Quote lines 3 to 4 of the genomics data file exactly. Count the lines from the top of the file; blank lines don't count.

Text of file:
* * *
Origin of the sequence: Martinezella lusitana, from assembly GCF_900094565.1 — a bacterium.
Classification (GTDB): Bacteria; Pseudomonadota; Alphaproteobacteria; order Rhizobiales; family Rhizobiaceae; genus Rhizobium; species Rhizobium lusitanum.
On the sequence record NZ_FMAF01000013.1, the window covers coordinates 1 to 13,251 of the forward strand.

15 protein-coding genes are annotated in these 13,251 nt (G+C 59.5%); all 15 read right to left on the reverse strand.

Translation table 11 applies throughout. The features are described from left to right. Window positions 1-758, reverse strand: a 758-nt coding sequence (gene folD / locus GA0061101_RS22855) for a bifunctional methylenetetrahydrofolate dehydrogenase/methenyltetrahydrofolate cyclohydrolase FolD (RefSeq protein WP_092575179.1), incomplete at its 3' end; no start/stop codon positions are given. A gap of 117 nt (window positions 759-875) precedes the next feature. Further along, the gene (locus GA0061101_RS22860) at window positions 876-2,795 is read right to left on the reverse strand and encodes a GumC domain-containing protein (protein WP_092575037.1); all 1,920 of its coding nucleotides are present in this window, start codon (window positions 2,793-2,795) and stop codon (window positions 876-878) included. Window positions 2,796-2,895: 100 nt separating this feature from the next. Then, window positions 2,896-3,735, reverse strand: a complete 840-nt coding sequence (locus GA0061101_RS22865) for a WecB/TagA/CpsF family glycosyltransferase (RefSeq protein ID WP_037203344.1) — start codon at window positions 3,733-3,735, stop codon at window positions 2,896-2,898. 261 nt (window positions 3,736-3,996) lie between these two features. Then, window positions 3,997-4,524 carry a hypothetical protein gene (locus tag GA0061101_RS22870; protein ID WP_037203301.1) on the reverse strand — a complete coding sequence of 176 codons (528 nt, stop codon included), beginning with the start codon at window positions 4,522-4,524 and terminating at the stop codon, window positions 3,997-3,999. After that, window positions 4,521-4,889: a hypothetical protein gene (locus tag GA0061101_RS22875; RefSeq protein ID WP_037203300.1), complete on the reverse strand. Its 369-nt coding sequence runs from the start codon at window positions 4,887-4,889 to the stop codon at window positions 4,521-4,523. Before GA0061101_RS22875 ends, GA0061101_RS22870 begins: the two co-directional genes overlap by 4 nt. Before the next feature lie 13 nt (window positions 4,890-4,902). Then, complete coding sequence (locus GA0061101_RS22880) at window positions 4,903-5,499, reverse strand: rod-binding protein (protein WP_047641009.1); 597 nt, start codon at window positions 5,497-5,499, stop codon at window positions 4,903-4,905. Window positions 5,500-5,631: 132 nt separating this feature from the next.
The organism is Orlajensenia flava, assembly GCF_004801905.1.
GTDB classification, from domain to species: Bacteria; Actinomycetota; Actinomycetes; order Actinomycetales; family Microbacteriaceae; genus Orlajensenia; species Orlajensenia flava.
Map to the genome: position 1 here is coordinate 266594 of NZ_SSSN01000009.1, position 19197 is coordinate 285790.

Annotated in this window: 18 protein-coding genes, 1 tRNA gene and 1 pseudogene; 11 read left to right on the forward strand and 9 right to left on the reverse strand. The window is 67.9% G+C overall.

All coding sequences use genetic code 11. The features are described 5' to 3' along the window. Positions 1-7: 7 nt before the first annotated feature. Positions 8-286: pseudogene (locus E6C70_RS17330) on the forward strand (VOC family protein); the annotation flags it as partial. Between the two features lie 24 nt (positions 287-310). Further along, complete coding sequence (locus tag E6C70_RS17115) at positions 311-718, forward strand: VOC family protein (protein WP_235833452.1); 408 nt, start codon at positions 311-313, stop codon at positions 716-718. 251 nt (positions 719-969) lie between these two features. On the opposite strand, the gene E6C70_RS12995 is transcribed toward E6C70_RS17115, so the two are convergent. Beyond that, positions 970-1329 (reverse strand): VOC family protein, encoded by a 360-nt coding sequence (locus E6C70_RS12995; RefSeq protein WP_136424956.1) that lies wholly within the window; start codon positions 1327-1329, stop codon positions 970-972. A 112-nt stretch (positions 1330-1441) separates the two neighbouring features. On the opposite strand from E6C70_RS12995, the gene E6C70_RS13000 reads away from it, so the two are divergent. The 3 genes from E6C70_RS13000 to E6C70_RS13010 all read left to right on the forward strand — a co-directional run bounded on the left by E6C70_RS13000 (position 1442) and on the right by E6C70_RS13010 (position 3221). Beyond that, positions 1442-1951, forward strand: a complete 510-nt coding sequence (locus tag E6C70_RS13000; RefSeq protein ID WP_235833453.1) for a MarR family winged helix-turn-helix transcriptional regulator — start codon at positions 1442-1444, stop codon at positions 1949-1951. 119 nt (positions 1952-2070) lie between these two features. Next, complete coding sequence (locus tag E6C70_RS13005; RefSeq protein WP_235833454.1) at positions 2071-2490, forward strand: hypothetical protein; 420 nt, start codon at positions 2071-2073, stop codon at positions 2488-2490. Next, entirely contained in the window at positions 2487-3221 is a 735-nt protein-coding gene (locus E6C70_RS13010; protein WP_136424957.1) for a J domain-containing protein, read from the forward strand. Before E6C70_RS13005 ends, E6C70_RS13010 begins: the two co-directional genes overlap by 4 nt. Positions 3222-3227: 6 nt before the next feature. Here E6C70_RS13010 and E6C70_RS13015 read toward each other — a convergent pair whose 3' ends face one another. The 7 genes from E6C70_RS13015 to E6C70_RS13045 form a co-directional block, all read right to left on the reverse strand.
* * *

On the sequence record NZ_FMAF01000013.1, the window covers coordinates 1 to 13,251 of the forward strand.

15 protein-coding genes are annotated in these 13,251 nt (G+C 59.5%); all 15 read right to left on the reverse strand.